It seems that anyone with an ounce of 'talent' is able to climb in front of the general public and make a success of themselves, and a fortune to boot. At least that is what the box in the corner leads me to believe. It was only recently that a set of twins from Scotland, with unbelievably weird hair, stole the hearts of a nation and won Britain's biggest talent show. No, wait, it was a single-mum from Staines. Nope? Bugger. I give up, it wasn't even that important anyway. I have more pressing things on my mind, like what I'm having for dinner, or where I put that pocket fluff I found earlier…
And now for my amazing idea: The Web Factor
After this spate of talent shows I noticed they all focussed around singing and dancing, and thus I found a gap in the market. Let me introduce The Web Factor: a talent show specifically for web designers, cast from the same mould that sprouted The X Factor. There is still a bit of planning to do but I'd like to show you what I've come up with so far.
- Live streamed interviews of hundreds of web designers and developers no one knows, making arses of themselves
- Judged by a panel of self-acclaimed and moderately successful designers who, after a moment of reflection, probably passed their prime many years ago, but need the publicity so they can squeeze one last dribble of dosh from the generous teat of society
- Judges select some web designers for the next round who are the most cringe-worthy and untalented of the group, we need to make sure people watch after all
- For good measure they also select a few individuals that they know will make them a lot of money after the show is over, even if they don't win
- Every Saturday the contenders will battle it out by reproducing the work of someone else, often with the help of some backing designers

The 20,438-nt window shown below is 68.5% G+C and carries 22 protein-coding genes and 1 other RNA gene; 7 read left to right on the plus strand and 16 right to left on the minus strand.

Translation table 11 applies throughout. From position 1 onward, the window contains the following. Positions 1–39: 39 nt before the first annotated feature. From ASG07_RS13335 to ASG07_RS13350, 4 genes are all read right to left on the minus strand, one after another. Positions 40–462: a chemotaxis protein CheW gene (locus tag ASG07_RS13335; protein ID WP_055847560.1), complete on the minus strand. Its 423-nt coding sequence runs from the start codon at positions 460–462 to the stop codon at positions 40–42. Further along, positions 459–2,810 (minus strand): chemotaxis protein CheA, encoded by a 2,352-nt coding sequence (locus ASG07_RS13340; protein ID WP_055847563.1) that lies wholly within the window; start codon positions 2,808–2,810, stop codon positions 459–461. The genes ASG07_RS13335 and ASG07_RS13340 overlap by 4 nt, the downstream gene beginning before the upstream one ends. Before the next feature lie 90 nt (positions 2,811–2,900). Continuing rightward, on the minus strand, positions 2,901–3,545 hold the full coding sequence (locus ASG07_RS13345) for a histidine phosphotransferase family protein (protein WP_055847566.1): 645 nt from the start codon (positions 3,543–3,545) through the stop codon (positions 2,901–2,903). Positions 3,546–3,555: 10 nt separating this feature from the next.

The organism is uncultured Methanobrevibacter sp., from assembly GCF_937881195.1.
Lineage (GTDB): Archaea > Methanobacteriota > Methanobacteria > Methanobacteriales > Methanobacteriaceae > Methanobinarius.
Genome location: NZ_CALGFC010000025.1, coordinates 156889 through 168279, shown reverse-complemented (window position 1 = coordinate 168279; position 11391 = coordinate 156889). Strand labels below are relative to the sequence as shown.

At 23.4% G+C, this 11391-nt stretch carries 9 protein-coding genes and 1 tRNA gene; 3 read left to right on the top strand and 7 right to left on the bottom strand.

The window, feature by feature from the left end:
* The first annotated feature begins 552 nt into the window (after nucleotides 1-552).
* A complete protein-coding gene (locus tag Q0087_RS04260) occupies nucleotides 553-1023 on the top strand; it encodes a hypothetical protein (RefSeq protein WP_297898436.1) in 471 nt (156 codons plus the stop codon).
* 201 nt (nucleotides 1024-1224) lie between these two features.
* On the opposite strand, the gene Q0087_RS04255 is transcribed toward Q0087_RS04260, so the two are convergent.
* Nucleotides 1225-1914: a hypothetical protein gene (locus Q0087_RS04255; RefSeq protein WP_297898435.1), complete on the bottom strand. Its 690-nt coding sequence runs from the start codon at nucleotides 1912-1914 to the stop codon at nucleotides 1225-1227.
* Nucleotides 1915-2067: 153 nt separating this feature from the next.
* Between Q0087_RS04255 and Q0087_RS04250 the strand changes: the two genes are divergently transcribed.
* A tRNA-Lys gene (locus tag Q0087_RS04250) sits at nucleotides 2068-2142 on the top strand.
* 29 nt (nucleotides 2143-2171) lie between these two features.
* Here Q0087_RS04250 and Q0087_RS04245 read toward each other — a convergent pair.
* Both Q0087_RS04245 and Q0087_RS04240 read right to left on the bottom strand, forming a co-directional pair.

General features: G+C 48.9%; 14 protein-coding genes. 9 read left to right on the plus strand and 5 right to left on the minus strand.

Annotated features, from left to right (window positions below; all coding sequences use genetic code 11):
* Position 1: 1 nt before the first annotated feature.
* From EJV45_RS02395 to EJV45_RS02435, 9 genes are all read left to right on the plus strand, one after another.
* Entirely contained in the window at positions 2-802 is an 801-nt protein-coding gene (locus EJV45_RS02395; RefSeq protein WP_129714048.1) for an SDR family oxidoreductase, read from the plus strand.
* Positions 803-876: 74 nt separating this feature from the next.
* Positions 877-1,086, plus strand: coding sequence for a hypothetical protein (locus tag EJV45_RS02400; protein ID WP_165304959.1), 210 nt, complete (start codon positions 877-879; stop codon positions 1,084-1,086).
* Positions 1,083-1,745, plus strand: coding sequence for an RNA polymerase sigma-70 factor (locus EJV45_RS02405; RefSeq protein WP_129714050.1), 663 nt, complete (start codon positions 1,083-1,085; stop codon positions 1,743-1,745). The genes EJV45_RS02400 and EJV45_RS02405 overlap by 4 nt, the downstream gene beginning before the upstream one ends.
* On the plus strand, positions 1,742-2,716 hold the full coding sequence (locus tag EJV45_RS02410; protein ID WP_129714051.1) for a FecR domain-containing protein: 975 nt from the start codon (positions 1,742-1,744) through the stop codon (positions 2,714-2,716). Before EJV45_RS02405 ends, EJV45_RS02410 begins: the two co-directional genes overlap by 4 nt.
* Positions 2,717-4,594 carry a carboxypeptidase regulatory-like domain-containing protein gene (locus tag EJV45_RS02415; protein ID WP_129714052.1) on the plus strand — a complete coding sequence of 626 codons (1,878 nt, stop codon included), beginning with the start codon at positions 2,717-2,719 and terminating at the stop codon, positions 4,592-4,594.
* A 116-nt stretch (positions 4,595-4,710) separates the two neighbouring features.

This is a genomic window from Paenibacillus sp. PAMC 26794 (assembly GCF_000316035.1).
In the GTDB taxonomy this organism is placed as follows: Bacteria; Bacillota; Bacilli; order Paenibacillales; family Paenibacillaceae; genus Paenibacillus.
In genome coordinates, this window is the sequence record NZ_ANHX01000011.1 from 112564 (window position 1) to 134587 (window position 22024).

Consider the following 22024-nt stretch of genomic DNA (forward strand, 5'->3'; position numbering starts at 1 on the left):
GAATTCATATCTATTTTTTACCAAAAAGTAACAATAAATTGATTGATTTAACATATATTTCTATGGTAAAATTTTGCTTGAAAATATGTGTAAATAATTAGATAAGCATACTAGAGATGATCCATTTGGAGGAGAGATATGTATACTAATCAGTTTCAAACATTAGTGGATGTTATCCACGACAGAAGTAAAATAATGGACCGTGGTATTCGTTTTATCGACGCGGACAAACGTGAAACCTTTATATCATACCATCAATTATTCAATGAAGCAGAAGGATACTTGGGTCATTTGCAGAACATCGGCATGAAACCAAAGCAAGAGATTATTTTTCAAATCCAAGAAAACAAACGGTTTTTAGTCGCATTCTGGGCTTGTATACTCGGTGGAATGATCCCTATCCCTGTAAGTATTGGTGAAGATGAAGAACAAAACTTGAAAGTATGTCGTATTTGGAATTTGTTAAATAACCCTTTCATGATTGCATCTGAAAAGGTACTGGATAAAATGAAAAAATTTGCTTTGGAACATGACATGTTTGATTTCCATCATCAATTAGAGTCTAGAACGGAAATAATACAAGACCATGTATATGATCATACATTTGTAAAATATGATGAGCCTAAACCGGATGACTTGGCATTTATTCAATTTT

- The public will be asked to call a premium rate number so they can keep their favourite designer in. They will be asked at least 50 times during each show just to make sure they do it
- Results won't be announced until Sunday for absolutely no logical reason apart from greed
- When there are just a few designers remaining, famous, but failing, designers will help each contestant
- During video montages of the designers, dramatic music will be played in the background to inspire emotion
- At the end of each designer's piece, the judges will randomly stand up and applaud like they've never seen anything like it before (even though the designer was copying someone else's work in the first place)
- Eventually one designer will be crowned winner of The Web Factor and will be given a ridiculously well-paid job in one of the judges agencies
- That week the agency will throw a ridiculous amount of money into publicity, the designer will win a bunch of awards, and will produce the top website that Christmas even though someone else made the website for them
- During the first week women will throw countless pairs of underwear at this designer extraordinaire as he shops in Tesco